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What are the Different Types of Tool Cabinets?

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  • Written By: Dan Cavallari
  • Edited By: Bronwyn Harris
  • Last Modified Date: 03 December 2016
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    2003-2016
    Conjecture Corporation
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Tool cabinets generally fall into two categories: custom made and prefabricated. The most common prefabricated tool cabinets are made of metal such as steel or aluminum, and they feature several drawers that slide in and out on a series of bearings. The size of such tool cabinets will vary; some are quite large, placed on casters, and feature several drawers as well as two or more large cabinets for storing larger tools, while other are fairly small and can sit on a table top or workbench. Custom made cabinets will vary in features and size according to the builder's preferences.

Custom made tool cabinets are very often made of wood because wood is easy to work with during construction. The tool cabinet may mimic the design of prefabricated models, or it may be customized to suit a particular builder's needs. Some builders even construct their tool cabinets directly onto walls, with cabinets that open and close easily. These wall-mounted tool cabinets are permanent features and do not take up any floor space. Other custom made models may feature casters just like the prefabricated models, and the unit can be moved easily around a workspace. The size and features will again depend entirely on the builder's needs, and certain tradesmen may need different features from their tool cabinets than, say, a consumer or homeowner.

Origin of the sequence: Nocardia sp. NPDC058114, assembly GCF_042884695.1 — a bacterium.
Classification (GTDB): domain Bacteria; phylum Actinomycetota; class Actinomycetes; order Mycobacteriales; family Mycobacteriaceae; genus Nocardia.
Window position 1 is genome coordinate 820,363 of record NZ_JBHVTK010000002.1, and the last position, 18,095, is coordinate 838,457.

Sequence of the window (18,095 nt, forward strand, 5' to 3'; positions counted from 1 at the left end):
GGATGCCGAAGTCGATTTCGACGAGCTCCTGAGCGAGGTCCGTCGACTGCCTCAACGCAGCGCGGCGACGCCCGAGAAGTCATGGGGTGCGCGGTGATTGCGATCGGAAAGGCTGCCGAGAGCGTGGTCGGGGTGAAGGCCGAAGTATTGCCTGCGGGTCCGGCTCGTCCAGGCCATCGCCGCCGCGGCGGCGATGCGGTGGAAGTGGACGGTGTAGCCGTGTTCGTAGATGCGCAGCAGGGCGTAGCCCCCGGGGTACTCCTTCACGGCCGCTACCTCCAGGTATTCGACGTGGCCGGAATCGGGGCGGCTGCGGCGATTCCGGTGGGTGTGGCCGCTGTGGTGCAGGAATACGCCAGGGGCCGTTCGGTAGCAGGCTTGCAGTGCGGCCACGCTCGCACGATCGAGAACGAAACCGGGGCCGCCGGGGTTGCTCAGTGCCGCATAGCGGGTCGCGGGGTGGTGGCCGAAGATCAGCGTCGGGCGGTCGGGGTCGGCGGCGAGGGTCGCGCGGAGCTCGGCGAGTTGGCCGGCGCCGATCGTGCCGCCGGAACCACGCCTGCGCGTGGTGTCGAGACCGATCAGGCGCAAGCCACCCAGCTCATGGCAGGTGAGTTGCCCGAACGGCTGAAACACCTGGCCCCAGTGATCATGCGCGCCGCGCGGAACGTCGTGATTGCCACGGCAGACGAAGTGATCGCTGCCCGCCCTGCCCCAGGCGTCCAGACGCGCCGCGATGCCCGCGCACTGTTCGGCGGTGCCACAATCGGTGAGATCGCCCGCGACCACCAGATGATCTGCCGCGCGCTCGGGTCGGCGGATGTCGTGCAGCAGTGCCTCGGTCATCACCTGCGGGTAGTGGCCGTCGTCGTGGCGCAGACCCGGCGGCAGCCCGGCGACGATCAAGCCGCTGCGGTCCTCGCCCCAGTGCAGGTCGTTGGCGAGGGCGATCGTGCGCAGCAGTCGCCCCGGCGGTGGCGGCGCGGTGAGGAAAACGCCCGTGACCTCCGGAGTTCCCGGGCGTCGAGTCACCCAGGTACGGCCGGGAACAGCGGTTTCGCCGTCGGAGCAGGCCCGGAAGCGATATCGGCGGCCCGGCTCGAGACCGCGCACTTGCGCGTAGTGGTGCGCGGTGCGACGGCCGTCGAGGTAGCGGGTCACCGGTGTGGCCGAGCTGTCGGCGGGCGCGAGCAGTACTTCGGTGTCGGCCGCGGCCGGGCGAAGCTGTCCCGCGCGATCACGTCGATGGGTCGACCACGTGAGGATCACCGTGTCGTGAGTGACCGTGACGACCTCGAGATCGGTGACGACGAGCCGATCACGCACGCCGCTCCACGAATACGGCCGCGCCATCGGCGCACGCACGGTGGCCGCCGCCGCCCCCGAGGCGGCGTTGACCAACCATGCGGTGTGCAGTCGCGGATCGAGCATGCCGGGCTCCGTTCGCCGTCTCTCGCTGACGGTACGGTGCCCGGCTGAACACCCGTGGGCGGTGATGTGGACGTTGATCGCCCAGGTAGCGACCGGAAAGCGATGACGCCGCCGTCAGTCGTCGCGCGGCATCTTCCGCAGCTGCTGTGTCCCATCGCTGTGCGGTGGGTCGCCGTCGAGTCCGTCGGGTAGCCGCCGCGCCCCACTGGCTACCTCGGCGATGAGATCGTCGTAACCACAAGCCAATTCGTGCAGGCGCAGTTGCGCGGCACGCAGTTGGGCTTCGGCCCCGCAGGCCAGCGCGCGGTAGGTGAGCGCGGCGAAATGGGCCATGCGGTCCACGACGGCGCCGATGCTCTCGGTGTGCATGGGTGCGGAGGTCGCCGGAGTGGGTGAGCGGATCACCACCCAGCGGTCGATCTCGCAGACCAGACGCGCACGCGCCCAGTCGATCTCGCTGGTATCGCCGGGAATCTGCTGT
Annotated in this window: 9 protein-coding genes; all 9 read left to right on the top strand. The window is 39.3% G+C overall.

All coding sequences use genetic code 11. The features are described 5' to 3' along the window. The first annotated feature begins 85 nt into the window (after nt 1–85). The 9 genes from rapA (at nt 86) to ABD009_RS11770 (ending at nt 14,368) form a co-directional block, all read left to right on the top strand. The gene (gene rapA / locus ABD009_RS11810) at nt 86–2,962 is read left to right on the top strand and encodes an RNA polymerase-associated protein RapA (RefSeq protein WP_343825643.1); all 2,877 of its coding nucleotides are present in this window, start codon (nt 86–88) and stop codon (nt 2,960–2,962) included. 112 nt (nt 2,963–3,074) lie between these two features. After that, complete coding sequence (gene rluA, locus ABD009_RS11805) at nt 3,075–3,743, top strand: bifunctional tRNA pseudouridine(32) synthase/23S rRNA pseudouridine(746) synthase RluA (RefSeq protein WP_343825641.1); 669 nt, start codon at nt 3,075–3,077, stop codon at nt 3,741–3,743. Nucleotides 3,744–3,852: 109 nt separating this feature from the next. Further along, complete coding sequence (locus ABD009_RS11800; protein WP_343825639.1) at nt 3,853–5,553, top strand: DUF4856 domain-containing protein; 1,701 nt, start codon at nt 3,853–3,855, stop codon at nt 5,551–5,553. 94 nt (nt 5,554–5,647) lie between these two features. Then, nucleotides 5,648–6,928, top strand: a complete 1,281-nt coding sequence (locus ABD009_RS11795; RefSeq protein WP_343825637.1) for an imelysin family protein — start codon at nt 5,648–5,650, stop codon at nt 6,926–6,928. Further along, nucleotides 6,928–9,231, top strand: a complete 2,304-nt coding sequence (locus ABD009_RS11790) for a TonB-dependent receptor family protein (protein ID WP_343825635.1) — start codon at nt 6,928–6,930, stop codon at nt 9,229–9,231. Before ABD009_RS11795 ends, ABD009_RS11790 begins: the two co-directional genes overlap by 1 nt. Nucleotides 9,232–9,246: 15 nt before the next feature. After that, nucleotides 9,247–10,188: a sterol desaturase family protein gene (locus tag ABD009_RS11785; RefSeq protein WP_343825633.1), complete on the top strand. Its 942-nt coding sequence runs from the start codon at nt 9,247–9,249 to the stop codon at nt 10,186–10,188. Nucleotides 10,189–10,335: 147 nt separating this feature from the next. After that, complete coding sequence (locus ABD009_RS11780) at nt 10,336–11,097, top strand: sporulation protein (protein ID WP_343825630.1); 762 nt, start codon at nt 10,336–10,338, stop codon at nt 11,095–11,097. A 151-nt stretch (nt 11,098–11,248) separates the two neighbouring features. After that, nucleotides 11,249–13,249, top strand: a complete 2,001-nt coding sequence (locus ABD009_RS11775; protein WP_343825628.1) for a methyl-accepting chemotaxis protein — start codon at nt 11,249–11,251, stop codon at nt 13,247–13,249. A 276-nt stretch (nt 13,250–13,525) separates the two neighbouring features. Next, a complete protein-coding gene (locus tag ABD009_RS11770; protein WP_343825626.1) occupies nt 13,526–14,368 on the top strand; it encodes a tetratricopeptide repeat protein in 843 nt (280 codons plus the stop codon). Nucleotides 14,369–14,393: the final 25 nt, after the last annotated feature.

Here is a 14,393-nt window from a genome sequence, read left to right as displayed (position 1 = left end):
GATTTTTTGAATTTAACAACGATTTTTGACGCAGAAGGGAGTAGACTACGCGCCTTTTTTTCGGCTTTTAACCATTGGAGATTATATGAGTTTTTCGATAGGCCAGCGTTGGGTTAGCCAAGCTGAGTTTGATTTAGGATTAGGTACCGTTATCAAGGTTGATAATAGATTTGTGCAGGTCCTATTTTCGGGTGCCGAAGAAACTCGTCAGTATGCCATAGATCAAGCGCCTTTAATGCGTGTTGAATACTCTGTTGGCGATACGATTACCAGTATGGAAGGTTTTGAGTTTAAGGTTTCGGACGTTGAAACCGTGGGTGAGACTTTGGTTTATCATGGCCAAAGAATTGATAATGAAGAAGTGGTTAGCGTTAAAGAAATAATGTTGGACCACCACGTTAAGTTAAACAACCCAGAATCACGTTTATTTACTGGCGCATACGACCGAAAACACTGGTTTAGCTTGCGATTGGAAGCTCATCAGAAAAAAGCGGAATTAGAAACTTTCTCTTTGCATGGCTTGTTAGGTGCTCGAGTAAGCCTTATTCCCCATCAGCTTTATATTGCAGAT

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Some tool cabinet units are stackable, meaning the independent units can be placed on top of each other and secured in place to make one large unit. This allows the owner to construct a large cabinet with drawers of different sizes. If one cabinet needs to be removed and transported to a different area, this can be done quickly and relatively easily. Larger drawers are usually placed lower to support the weight of the upper shelves and to ensure larger tools are placed down low for easy access. Smaller drawers are placed up high so that small, light tools end up being stored in them.

Some people choose to build tool cabinets directly into a custom-built workbench. This cuts down on clutter and makes accessing tools quickly a very simple process. Building such a structure will require carpentry knowledge, and it helps to plan out the cabinets carefully before construction begins to ensure the layout is logical and easy to access. Some people build custom work benches with open spaces that allow prefabricated tool cabinet units to be fitted directly under the bench, cutting down on construction cost and time while still allowing for easy access to tools.

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